THE ONLY REAL RULE: SIMPLIFY
For photographic composition I think in terms of creating configurations out of chaos, rather than following any conventional rules of composition. Ansel Adams
The best compositions are simple. The photographer’s point stands out clearly without distractions or clutter.
The single most common photographic mistake is including too much in the frame. Imagine someone walking through Yosemite Valley who decides to photograph Half Dome. Without thinking, he snaps a picture. Later he notices that, in addition to Half Dome, the photo includes sky, trees, a meadow, plus a bus on the road, and Half Dome has become lost in the chaos.
Don’t be like him! Take a moment to think. What caught your eye in the first place? Make the photograph about that, and nothing else. If a composition isn’t working, move in closer or use a longer lens. Doing either will automatically crop out unnecessary material and simplify the design. If you’re trying to combine two elements, but they don’t seem to mesh, then concentrate on just one of them.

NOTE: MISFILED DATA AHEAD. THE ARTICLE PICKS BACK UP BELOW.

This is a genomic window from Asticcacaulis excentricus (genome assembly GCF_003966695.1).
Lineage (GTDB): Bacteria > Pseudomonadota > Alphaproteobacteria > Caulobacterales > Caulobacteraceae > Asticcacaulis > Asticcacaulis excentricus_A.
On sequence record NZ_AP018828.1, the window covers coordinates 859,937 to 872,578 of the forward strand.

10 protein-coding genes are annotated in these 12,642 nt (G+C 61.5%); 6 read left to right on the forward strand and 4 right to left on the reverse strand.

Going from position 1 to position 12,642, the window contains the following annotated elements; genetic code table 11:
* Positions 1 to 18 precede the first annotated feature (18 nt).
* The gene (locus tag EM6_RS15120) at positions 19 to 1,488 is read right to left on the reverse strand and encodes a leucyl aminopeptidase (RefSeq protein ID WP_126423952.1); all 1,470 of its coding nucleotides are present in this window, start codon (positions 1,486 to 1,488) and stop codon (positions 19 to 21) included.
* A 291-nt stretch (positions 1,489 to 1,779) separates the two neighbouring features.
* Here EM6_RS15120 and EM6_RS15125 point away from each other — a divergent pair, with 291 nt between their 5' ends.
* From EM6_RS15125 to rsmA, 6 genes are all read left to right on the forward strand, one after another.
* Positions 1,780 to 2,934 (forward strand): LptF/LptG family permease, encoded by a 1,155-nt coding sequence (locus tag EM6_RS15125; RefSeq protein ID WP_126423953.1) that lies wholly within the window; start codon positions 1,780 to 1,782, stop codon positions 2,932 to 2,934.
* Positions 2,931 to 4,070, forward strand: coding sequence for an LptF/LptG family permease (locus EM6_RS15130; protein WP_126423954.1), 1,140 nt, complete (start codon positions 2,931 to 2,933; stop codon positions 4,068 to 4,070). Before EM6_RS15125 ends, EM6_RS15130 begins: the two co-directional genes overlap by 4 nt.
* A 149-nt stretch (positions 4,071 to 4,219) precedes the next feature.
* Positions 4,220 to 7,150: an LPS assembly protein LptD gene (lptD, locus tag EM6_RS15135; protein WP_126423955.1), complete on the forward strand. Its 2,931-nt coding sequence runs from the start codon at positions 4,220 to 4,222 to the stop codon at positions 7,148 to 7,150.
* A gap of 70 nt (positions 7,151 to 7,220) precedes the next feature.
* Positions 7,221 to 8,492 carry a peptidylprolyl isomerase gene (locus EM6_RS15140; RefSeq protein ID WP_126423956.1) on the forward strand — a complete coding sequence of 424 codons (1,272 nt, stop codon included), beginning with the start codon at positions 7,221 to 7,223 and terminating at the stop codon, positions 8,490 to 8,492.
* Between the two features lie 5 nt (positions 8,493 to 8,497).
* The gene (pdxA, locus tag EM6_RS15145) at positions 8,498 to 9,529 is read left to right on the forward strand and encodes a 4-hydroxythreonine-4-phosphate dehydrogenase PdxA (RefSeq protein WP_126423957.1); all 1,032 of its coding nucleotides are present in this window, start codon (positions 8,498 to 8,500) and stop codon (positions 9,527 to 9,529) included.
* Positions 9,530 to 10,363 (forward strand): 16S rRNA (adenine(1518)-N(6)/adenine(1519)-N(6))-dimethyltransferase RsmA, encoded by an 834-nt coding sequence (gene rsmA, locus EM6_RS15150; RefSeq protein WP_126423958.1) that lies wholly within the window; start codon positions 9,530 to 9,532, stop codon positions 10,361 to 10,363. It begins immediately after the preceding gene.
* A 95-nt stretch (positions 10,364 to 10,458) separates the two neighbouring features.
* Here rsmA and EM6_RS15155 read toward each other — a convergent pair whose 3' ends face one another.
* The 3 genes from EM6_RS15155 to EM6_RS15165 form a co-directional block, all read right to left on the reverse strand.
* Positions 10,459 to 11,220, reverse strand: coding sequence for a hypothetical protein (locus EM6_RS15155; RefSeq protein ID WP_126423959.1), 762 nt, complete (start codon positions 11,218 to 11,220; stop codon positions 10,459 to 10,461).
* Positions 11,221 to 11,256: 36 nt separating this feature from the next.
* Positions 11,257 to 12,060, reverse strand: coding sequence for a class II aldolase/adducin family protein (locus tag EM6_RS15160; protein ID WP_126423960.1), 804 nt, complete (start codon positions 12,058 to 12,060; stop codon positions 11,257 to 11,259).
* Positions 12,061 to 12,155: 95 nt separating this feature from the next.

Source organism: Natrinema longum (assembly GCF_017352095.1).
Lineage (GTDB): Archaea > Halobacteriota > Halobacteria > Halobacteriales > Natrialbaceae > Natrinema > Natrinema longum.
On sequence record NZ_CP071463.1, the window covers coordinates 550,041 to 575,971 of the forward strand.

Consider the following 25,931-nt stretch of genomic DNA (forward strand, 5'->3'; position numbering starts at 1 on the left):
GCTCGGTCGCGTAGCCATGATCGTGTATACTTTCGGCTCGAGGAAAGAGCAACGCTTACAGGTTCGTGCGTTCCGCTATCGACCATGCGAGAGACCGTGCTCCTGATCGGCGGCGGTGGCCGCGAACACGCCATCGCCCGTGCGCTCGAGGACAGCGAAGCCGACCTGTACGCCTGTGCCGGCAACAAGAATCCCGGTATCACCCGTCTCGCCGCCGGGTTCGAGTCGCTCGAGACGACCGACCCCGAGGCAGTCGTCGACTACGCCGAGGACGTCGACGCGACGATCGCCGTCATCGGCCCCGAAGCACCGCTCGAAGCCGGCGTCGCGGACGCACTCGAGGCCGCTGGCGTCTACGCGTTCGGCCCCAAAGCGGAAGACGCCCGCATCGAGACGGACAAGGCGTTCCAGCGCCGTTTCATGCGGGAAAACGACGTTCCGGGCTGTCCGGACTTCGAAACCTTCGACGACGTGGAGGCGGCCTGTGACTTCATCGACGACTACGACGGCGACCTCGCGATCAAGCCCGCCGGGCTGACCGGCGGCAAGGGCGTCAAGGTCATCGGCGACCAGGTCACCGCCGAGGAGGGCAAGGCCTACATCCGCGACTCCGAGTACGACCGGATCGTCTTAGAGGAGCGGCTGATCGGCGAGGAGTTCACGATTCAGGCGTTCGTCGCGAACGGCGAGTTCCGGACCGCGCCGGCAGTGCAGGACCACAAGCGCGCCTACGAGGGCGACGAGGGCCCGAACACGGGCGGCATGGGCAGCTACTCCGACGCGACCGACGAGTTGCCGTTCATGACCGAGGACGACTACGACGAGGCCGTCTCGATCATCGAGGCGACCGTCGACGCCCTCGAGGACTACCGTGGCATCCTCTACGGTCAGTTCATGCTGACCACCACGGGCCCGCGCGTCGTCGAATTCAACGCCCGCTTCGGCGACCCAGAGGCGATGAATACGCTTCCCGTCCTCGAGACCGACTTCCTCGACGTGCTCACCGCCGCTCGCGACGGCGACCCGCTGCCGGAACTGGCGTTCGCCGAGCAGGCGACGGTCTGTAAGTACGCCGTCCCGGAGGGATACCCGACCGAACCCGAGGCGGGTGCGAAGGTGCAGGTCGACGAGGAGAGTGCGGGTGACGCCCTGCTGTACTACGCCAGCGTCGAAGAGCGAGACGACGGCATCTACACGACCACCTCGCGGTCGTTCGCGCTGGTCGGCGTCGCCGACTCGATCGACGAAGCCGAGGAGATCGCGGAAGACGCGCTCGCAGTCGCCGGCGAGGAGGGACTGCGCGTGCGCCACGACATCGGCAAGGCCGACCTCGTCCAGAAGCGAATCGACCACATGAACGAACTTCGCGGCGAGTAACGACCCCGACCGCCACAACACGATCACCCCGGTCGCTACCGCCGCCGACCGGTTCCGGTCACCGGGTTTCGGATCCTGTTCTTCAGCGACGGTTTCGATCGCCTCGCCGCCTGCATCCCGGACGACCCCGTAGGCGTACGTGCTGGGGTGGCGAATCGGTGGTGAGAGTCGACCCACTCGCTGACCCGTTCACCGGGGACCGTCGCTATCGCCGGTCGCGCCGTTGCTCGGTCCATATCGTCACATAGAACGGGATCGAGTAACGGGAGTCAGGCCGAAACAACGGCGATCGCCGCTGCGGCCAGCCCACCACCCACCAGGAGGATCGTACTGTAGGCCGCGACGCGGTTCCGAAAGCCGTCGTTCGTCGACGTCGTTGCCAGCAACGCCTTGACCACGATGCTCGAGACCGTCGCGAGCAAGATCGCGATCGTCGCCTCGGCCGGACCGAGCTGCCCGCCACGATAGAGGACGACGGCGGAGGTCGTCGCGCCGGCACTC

1 golden mean The rule of thirds says that if you divide a photograph into thirds, both vertically and horizontally, those lines, and the places where they intersect, are strong points to put a point of interest. This rule is a simplification of the golden mean which is closer to 2/5 than 1/3 [shown above].
2 JOINING foreground and background There must be lines, shapes, or colours that tie the two together; if not the photo will look disjointed. Here, the mounds of snow echo the round shape of distant Half Dome.
3 Eliminating Distractions This first image of the small waterfall isn’t bad (3A), but I felt that the dark rocks were distracting. I decided that what most caught my eye was the streaks of falling water and the golden reflection above, and used a longer lens to fill the frame with these most essential components (3B).
4 Adding Impact This first photograph is a nice, straightforward rendition of Vernal Fall (4A). It shows what the waterfall looked like, but didn’t capture the noise and power of the water. So I found a part of the fall that, to me, conveyed that feeling better (4B).